The Wheeler Centre
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Right Time: Why We Need an Australian Charter of Human Rights
Australia is the only western democracy without a Charter of Human Rights or an equivalent legal protection. What’s holding us back?
For this discussion, we brought together three panellists – Kristen Hilton, Teela Reid and Gillian Triggs – to discuss the push for a federal Charter of Human Rights. Hosted by Lee Carnie, they outline glaring problem areas in Australia’s human-rights record and make a case for legally enshrined and protected rights for all Australians.
What can we learn from the existing charters in Victoria and ACT? What real-life and practical difference would a Charter of Human Rights make for everyday Australians? And, with successive Australian governments showing a sometimes lax attitude towards our international human rights obligations, what reason is there to believe that things might be different under a charter?
Presented in partnership with the Human Rights Law Centre.
Lee Carnie is a senior lawyer at the Human Rights Law Centre advocating for equality law reform and a national Charter of Human Rights, and the Director of Legal Advocacy at Equality Australia, Australia’s first national LGBTIQ+ legal advocacy and campaigning organisation. They are dedicated to tackling discrimination and building a movement for stronger human rights protections for all of us.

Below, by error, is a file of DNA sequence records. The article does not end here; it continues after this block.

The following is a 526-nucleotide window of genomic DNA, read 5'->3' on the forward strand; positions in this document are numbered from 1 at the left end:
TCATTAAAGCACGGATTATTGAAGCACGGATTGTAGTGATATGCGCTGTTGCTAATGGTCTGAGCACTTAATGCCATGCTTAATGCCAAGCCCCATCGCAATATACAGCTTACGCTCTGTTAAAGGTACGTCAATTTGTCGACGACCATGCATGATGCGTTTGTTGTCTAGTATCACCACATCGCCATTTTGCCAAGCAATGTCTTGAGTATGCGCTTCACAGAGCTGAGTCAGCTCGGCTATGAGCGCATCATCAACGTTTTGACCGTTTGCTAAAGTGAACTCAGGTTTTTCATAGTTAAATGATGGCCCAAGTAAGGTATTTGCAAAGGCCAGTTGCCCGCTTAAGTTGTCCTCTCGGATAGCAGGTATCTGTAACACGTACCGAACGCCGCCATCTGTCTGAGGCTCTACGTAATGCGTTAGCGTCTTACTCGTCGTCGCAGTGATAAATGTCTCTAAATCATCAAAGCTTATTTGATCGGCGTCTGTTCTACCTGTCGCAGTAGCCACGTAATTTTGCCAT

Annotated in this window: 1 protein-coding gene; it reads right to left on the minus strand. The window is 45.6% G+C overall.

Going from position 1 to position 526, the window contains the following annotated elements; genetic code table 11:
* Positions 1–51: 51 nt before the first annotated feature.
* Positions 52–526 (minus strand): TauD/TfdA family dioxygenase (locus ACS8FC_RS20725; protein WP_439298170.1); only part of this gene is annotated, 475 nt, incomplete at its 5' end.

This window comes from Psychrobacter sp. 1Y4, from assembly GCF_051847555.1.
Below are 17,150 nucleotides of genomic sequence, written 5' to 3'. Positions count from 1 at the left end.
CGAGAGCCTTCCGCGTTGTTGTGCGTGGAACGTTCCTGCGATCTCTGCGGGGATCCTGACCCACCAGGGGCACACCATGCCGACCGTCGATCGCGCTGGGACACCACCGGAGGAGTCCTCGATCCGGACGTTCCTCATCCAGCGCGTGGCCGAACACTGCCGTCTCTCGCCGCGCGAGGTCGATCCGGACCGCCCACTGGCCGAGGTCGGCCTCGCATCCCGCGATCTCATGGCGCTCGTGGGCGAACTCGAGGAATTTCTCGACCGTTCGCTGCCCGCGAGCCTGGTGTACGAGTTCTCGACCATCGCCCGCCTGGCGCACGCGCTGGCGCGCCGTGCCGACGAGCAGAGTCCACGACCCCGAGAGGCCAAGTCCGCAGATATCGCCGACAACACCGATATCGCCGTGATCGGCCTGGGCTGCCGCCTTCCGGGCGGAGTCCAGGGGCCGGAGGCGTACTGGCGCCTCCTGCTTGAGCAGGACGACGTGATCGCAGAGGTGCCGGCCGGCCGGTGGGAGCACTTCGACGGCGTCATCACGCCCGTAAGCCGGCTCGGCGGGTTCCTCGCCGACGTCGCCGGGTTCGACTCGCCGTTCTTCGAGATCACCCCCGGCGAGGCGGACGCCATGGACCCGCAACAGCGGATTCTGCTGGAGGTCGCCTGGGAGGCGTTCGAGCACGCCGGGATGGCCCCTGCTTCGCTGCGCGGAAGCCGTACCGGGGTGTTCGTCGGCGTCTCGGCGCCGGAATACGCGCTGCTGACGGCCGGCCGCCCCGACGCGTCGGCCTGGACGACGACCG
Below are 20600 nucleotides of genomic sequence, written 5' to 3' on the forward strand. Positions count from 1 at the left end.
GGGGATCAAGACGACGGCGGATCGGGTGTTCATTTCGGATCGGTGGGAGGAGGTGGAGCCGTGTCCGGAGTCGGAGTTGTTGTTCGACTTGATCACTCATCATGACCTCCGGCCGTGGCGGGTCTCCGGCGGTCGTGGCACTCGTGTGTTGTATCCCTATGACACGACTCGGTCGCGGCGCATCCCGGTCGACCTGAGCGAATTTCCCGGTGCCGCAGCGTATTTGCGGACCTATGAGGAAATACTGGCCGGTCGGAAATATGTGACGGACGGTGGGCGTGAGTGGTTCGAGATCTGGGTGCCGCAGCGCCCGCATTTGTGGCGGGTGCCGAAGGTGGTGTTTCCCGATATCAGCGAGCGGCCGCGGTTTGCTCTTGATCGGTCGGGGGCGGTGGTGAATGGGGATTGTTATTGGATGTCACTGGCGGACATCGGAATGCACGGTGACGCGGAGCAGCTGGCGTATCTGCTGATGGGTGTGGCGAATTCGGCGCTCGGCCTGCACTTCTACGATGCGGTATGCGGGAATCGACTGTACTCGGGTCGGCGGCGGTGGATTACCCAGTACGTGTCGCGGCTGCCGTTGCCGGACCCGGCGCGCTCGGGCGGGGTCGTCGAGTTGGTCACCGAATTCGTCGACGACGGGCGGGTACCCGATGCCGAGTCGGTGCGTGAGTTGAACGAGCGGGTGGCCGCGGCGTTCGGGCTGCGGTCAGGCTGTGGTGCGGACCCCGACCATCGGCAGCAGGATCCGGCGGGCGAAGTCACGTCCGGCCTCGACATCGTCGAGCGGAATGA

Kristen Hilton commenced her role as Victoria’s Equal Opportunity and Human Rights Commissioner on 1 June 2016. In this role, Kristen leads a strategic and high impact policy agenda in support of organisational priorities through public interest litigation and other advocacystrategies. Prior to her appointment, Kristen was the Executive Director, Legal Practice, with Victoria Legal Aid and has previously worked with the organisation as Executive Director, Civil Justice and Access.
Teela Reid is a proud Wiradjuri and Wailwan woman and lawyer. She has experience practicing in criminal, civil and administrative law. She was born and raised in Gilgandra western NSW and come from a family of advocates in the NSW Land rights movement.
Gillian Triggs is former President of the Australian Human Rights Commission, and the new Chair of Justice Connect, a non-profit dedicated to connecting people locked out of the justice system with free legal help. She is also Vice Chancellor’s Fellow at the University of Melbourne and Vice President of the Asian Development Bank Tribunal.
Gillian has combined an academic career with international commercial legal practice and has advised the Australian and other governments and international organisations on international legal and trade disputes. After her tenure with the HRC ended, Gillian joined Justice Connect as Chair to pursue her commitment to ensuring that all people have a fair chance to access justice, including people experiencing homelessness, elder abuse, family violence and financial exploitation. Post-HRC, Gillian is focused on helping lawyers ‘get out of the office’ and meet people who need legal help where they live. She is also the author of many books and papers on international law, including International Law, Contemporary Principles and Practices.